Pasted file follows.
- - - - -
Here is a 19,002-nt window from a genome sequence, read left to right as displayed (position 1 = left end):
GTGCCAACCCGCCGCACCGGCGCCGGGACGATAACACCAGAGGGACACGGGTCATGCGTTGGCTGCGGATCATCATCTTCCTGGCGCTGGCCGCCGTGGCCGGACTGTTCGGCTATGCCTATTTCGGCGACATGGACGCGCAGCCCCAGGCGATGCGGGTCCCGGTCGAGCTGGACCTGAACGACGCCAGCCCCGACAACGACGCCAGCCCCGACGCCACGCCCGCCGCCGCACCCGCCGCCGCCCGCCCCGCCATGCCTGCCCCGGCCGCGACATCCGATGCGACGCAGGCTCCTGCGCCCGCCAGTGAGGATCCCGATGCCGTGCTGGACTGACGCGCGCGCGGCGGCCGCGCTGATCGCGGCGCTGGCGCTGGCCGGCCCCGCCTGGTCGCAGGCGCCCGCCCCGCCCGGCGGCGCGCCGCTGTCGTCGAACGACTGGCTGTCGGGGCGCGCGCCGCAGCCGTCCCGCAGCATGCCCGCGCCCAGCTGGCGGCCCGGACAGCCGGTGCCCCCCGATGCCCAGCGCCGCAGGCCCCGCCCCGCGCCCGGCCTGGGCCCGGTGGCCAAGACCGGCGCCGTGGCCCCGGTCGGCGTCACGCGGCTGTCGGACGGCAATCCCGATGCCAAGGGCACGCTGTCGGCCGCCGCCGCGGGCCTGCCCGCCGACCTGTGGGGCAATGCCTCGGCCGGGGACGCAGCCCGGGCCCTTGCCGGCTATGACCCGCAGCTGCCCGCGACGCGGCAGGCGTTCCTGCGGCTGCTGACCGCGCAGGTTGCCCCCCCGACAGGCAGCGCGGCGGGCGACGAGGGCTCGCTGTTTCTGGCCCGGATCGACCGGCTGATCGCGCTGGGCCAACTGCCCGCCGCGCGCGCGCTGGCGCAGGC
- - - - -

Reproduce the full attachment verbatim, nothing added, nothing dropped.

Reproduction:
Here is a 19,002-nt window from a genome sequence, read left to right as displayed (position 1 = left end):
GTGCCAACCCGCCGCACCGGCGCCGGGACGATAACACCAGAGGGACACGGGTCATGCGTTGGCTGCGGATCATCATCTTCCTGGCGCTGGCCGCCGTGGCCGGACTGTTCGGCTATGCCTATTTCGGCGACATGGACGCGCAGCCCCAGGCGATGCGGGTCCCGGTCGAGCTGGACCTGAACGACGCCAGCCCCGACAACGACGCCAGCCCCGACGCCACGCCCGCCGCCGCACCCGCCGCCGCCCGCCCCGCCATGCCTGCCCCGGCCGCGACATCCGATGCGACGCAGGCTCCTGCGCCCGCCAGTGAGGATCCCGATGCCGTGCTGGACTGACGCGCGCGCGGCGGCCGCGCTGATCGCGGCGCTGGCGCTGGCCGGCCCCGCCTGGTCGCAGGCGCCCGCCCCGCCCGGCGGCGCGCCGCTGTCGTCGAACGACTGGCTGTCGGGGCGCGCGCCGCAGCCGTCCCGCAGCATGCCCGCGCCCAGCTGGCGGCCCGGACAGCCGGTGCCCCCCGATGCCCAGCGCCGCAGGCCCCGCCCCGCGCCCGGCCTGGGCCCGGTGGCCAAGACCGGCGCCGTGGCCCCGGTCGGCGTCACGCGGCTGTCGGACGGCAATCCCGATGCCAAGGGCACGCTGTCGGCCGCCGCCGCGGGCCTGCCCGCCGACCTGTGGGGCAATGCCTCGGCCGGGGACGCAGCCCGGGCCCTTGCCGGCTATGACCCGCAGCTGCCCGCGACGCGGCAGGCGTTCCTGCGGCTGCTGACCGCGCAGGTTGCCCCCCCGACAGGCAGCGCGGCGGGCGACGAGGGCTCGCTGTTTCTGGCCCGGATCGACCGGCTGATCGCGCTGGGCCAACTGCCCGCCGCGCGCGCGCTGGCGCAGGC